Accuse govt of insensitivity as FG begs ASUU
BENIN CITY—ECONOMIC activities ground to a halt for over one hour in Benin City, Tuesday, as a coalition of civil society organisations and students protested against the attitude of the Federal Government to the strike embarked upon by the Academic Staff Union of Universities, ASUU.
The protest came as President Goodluck Jonathan appealed to the leadership of ASUU to call off the strike.
The placard-carrying groups, including Concerned Nigerian Students, Coalition of Edo Youths Organisation, Edo Youth Congress, Edo State Students, Comrade Across the Nation, South-South Youth League and Edo Youth for Good Government, described the Federal Government’s seeming refusal to meet the demands of ASUU as wicked and expressed support for ASUU.
File photo: students protesting ASUU strike in Lagos
The protesters, who brandished placards, some of which read, “we are Nigerian undergraduates unemployed,” “Education is a right,” “Federal Government answer ASUU,” said the present impasse in FG/ASUU talk breakdown should be blamed on government.
Former ASUU chairman, University of Benin chapter, Dr Kashetu Ilavbare, who was sighted around the protesters, said the presence of some of ASUU members was to guide the protesters to prevent them from taking laws into their hands.
A contingent of policemen from the Edo State Police Command was observed at strategic points and this was to ensure that the protest was not hijacked by hoodlums.
Ilavbare said: “We don’t have anything to do with them, but we got information they were on the road, so we came to guide them, so that they will not destroy; to make it peaceful.
“You can see they are rational people. There is need for infrastructure both in the schools and outside, so that is why we are trying to ensure they don’t go on the rampage.”
The protesters in a statement read by Omobude Agho, called on patriotic Nigerians to support the action and enlighten parents and others on why they were agitating.
The statement read in part: “Investigations have shown that the issues at stake are far and above the demand for higher wages. ASUU went on strike because the Federal Government has failed to honour the agreement that it entered into with ASUU in 2009.
“This agreement provided for government funding of quality higher education for Nigerians. Provision of teaching and learning facilities, laboratory equipment for science students and research grants, payment of earned allowances, retirement age and progressive increase in annual budgetary allocation to the educational sector of 26 per cent, which is the UN standard.”
Meanwhile, President Jonathan has called on the leadership of ASUU to call off the on-going strike embarked by the union.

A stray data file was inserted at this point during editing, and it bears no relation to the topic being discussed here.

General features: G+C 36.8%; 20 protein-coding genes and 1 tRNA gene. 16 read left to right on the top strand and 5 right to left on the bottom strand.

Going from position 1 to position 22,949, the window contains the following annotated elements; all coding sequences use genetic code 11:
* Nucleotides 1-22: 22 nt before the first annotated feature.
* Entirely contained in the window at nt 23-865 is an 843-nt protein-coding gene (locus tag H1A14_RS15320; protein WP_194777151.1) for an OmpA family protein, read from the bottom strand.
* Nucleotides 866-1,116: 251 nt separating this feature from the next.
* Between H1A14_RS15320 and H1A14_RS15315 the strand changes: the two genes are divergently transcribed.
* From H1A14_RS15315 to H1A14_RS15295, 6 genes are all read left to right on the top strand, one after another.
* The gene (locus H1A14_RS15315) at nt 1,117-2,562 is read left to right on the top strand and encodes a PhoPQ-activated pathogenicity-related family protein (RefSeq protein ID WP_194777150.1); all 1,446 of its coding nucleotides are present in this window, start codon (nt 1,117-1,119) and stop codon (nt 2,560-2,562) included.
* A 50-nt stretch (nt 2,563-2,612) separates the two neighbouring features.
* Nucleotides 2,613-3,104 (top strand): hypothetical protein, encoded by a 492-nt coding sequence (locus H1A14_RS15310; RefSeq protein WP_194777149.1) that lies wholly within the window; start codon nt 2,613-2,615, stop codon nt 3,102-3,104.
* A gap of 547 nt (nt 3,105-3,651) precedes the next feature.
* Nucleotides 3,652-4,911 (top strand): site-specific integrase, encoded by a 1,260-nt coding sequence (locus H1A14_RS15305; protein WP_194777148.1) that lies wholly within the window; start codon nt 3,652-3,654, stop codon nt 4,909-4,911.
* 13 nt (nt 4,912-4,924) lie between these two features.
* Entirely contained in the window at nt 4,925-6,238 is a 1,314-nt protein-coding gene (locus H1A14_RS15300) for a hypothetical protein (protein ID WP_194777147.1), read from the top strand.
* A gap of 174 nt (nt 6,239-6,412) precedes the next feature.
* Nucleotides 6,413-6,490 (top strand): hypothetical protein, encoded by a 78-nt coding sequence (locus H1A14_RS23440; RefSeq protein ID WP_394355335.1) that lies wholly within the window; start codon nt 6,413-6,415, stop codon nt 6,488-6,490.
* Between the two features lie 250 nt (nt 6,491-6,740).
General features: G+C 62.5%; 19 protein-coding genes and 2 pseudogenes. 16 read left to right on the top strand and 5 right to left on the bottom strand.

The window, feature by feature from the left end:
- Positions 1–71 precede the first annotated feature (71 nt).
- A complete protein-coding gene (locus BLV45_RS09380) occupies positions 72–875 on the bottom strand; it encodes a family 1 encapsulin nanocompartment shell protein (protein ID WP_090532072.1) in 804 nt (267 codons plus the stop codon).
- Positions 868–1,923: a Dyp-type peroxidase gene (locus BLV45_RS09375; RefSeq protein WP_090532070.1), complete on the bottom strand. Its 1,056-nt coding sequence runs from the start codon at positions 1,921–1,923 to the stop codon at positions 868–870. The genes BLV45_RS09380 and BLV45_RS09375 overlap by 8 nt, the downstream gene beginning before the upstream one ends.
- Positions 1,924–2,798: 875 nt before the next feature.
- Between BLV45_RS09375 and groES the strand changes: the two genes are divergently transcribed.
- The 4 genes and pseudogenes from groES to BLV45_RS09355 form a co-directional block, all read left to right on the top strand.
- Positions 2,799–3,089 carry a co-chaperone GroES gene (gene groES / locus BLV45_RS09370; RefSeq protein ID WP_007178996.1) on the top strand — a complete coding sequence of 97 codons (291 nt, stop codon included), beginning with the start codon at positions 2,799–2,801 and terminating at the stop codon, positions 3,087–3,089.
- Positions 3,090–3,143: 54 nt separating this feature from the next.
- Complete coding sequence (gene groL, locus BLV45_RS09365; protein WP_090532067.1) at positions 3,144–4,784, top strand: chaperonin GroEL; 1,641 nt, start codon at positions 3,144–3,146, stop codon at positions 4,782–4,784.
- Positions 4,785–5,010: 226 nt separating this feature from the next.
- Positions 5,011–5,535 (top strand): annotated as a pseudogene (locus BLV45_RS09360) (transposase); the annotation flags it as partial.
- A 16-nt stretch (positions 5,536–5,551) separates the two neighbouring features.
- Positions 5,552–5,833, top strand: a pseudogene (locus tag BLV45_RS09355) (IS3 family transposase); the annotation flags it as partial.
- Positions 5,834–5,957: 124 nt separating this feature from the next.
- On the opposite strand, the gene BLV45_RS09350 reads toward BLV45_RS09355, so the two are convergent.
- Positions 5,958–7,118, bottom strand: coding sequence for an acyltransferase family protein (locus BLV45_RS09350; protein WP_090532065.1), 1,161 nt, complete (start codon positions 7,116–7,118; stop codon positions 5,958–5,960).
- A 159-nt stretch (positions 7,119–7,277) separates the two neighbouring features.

The President made the appeal in a message delivered on his behalf by the Minister of Education, Professor Ruqayyatu Ahmed Rufa’i, at the commissioning of projects at the Federal University of Technology Owerri, FUTO.
The President said: “There is no justification for the strike as government as shown enough commitment to the cause of tertiary education in Nigeria. I appeal to ASUU leadership to call off the strike as keeping the students at home is not in the best interest of the nation.
“No government in the world can release the amount of money ASUU leadership is asking for in one installment.”
He, however, reiterated government’s commitment to enhance the quality of university education in the country.
The President further disclosed that government had released N100 billion for infrastructural development in the nation’s universities and another N30 billion as earned allowances for the academic staff.
He expressed delight for the completion of the projects, adding that they were coming at a time some other institutions were crying for improvement in infrastructure.
President Jonatha added: “I would like to assure Nigerians that more funds would be released periodically for infrastructural development in schools. I am optimistic that ASUU will soon call off the strike.”
Vice Chancellor of FUTO, Professor Chigozie Asiabaka, recalled that one monumental challenge that confronted his administration when he came on board was the acute problem of infrastructural under-development of the university.
Asiabaka said: “At that period, the university was faced with untold and obvious dearth of classrooms, lecture theatres, power supply, student hostels, office accommodation, library space and facilities, unfriendly environment and unwholesome landscape.”